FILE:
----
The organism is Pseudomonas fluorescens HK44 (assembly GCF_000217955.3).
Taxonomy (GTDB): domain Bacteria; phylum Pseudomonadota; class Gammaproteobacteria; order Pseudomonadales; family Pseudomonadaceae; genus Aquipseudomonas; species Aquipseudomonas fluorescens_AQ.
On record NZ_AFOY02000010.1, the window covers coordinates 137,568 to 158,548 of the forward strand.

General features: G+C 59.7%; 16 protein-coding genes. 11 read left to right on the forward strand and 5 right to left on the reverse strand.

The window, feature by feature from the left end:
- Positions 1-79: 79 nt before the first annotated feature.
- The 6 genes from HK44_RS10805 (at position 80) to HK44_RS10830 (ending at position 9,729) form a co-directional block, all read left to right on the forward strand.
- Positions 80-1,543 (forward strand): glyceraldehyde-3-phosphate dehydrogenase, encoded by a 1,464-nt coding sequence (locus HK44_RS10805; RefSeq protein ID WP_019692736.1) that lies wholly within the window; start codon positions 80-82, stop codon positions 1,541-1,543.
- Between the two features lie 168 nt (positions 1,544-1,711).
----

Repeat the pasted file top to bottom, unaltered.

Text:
The organism is Pseudomonas fluorescens HK44 (assembly GCF_000217955.3).
Taxonomy (GTDB): domain Bacteria; phylum Pseudomonadota; class Gammaproteobacteria; order Pseudomonadales; family Pseudomonadaceae; genus Aquipseudomonas; species Aquipseudomonas fluorescens_AQ.
On record NZ_AFOY02000010.1, the window covers coordinates 137,568 to 158,548 of the forward strand.

General features: G+C 59.7%; 16 protein-coding genes. 11 read left to right on the forward strand and 5 right to left on the reverse strand.

The window, feature by feature from the left end:
- Positions 1-79: 79 nt before the first annotated feature.
- The 6 genes from HK44_RS10805 (at position 80) to HK44_RS10830 (ending at position 9,729) form a co-directional block, all read left to right on the forward strand.
- Positions 80-1,543 (forward strand): glyceraldehyde-3-phosphate dehydrogenase, encoded by a 1,464-nt coding sequence (locus HK44_RS10805; RefSeq protein ID WP_019692736.1) that lies wholly within the window; start codon positions 80-82, stop codon positions 1,541-1,543.
- Between the two features lie 168 nt (positions 1,544-1,711).